Nearly everyone here likes Joe Brandl, who exemplifies the characteristics most of us admire and hope to emulate: Courage, good sense, good humor, open-mindedness, honesty, selflessness, an industrious temperament and an independent spirit.

He delights us with his imaginative Facebook page, updated at least daily. Sometimes he dresses up and poses as a Mountain Man, a homesteader, or an English gentleman. Next he shows us the buffalo moccasins or rawhide neckties he is making (he’s a tanner by trade), or he posts a quote by a philosopher with an image of the mountains. It’s worth joining Facebook if your only friend there is Joe Brandl.

Joe has been sharing his outdoor survival skills for many years, with everyone, in every medium: Public workshops and treks for all ages, article series in the local newspaper, posts on Facebook, and of course his tireless efforts with his Boy Scouts.

His appearance a few years ago on the reality show Naked and Afraid was just a lark. His “life devotion,” Joe wrote recently on Facebook, has been his work with the scouts.

“I love the old scout ways and believe more now than ever that the Scout Oath and Law is 2nd only to the Ten Commandments,” he said. “I hold in high regard the Scout Motto of ‘Be Prepared’ and the Scout Slogan, ‘Do a Good Turn Daily’.”

“We live in an environment that is shared with grizzlies, wolves, mountain lions and ornery moose.,” Joe wrote in his letter of appeal to BSA. “Our rivers are wild and our mountains are steep and rugged. This is our backyard to explore. In the past 30+ years our scouts have challenged themselves in severe weather, high water and rocky cliffs, I have always maintained a commitment to safety while pushing my scouts to take on these activities. While I have not always stressed the use [of] safety videos, I have instead put them in the water and on the mountains in all types of weather conditions. Each scout has grown to respect the outdoors and to deal with their fears. In all the years of scouting, I have never had any scout seriously injured.”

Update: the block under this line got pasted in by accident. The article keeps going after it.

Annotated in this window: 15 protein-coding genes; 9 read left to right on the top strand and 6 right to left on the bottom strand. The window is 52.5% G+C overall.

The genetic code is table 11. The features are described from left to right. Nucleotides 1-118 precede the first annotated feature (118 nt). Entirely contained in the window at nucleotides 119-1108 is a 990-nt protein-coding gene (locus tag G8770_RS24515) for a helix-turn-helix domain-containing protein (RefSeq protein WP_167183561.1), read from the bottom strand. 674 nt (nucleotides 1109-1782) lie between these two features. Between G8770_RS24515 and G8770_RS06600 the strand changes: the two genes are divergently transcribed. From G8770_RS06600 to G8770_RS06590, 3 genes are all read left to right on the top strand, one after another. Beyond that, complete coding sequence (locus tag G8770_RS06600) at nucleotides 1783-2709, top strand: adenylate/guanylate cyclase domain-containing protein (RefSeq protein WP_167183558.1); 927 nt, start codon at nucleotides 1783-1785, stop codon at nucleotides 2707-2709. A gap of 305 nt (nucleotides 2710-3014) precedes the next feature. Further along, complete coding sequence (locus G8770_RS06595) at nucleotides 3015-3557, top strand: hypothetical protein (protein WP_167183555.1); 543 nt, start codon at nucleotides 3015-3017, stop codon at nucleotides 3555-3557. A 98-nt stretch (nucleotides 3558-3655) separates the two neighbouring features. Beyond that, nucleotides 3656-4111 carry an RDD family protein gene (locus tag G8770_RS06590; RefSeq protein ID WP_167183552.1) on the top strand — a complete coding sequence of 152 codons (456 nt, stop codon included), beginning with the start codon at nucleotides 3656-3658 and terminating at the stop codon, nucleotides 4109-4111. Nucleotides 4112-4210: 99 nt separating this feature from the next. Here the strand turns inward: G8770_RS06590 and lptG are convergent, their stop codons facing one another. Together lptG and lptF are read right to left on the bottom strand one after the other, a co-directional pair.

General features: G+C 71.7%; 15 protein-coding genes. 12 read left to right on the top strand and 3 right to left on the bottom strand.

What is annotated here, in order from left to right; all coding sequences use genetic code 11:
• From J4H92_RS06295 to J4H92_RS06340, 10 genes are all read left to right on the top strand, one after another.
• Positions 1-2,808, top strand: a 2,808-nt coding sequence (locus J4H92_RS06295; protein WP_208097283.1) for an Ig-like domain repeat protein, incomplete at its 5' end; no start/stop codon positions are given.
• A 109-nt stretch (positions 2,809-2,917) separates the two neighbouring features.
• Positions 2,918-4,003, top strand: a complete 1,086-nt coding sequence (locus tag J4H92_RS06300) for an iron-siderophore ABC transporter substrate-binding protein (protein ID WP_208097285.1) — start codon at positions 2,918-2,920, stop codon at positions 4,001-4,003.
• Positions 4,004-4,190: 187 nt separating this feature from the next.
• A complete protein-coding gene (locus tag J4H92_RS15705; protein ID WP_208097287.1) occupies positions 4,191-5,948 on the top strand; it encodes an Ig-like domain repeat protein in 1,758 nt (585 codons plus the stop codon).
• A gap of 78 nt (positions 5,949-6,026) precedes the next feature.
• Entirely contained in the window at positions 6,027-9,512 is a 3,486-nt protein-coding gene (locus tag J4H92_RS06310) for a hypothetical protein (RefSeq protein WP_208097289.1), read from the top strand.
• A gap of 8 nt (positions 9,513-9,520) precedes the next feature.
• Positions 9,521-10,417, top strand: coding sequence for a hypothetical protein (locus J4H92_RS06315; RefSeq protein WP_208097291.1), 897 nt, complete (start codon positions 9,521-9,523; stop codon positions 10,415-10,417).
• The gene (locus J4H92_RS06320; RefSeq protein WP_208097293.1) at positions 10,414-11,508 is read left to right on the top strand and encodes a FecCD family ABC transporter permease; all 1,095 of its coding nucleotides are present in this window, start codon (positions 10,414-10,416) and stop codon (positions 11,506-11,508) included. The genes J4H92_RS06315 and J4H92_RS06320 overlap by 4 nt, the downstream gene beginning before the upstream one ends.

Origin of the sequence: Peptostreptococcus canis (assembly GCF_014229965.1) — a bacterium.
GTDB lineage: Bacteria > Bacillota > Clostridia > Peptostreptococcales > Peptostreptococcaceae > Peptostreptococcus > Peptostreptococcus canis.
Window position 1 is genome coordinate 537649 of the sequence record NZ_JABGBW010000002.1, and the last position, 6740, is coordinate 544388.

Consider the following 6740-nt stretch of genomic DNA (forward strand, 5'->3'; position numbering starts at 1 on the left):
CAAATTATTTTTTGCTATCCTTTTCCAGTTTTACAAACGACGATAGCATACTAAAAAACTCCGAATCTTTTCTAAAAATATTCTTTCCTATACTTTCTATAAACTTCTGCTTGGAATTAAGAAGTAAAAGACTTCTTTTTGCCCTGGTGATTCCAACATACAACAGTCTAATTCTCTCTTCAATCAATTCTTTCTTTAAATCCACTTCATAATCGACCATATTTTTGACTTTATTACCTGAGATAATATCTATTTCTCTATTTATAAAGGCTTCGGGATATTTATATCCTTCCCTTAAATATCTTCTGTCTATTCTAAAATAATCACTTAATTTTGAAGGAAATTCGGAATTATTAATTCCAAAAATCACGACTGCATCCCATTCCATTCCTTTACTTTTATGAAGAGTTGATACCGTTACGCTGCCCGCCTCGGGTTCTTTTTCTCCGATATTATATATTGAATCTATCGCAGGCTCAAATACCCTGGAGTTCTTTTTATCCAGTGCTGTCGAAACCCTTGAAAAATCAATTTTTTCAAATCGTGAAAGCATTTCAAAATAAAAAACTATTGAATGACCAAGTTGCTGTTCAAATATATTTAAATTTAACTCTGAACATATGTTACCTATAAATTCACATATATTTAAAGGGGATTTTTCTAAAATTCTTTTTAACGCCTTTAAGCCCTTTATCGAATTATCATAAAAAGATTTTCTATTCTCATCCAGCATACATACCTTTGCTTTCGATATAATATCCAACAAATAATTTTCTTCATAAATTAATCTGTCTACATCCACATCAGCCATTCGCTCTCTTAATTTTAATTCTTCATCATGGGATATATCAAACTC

Joe’s Facebook post announcing the failure of the appeal has generated 166 responses and 94 comments to date, including:

“So you were teaching boys to become good men. Teaching them to be brave and prepared in tough spots ? Dang you!”

“You can be our son’s Boy Scout leader anytime! Where do we need to move to?”

“Let’s see: trustworthy loyal helpful friendly courteous kind obedient cheerful thrifty brave clean and reverent. They’ve mangled and broken several of those scout laws in the way they’ve treated you, Joe…
clearly a kangaroo operation.”

Many comments mentioned the fact that neither party named as signators to the letter (Brad Bodoh, CEO of the Greater Wyoming Council, and Shane Calendine, regional director of BSA’s Western Region) actually signed it. This was seen as demonstrating a lack of courage or conviction.

Joe says that the Boy Scouts in Dubois continue strong, and that parents have stepped forward to help. Forbidden himself to volunteer as a Boy Scout leader, to wear their uniform, or even to take part in troop meetings, Joe continues to hold well-attended meetings in which he trains boys and young men in survival and independence, according to the tenets of Robert Baden-Powell. Three days ago he was teaching them to make snowshoes from willow branches.

“I am not shocked by their decision, but just baffled by it,” Joe wrote on Facebook after sending his futile letter of appeal to the BSA.

Baffling, indeed. In an era when priests and public officials are vilified for the most distressing of indiscretions, our Scout leader has been stripped of his rank for the offense of teaching independence and survival skills to young men who enjoy, and many of whom hope to find a way to continue living in, this wilderness.

For whatever it’s worth, Brad Bodoh lives in Casper and Shane Calendine lives in Las Vegas, Nevada. Neither accepted the opportunity to comment on this blog before posting.

The action they chose is another testimony, and this a very sad one, to the fact that Dubois is unique, challenging, close-knit, wonderful, and extremely difficult to describe or to understand from a distance.

In order to get it, you have to be here for a while. Not very many have that privilege.

 ©   Lois Wingerson, 2018   

You can see new entries of LivingDubois every week if you sign up at the top of the right column at www.livingdubois.com.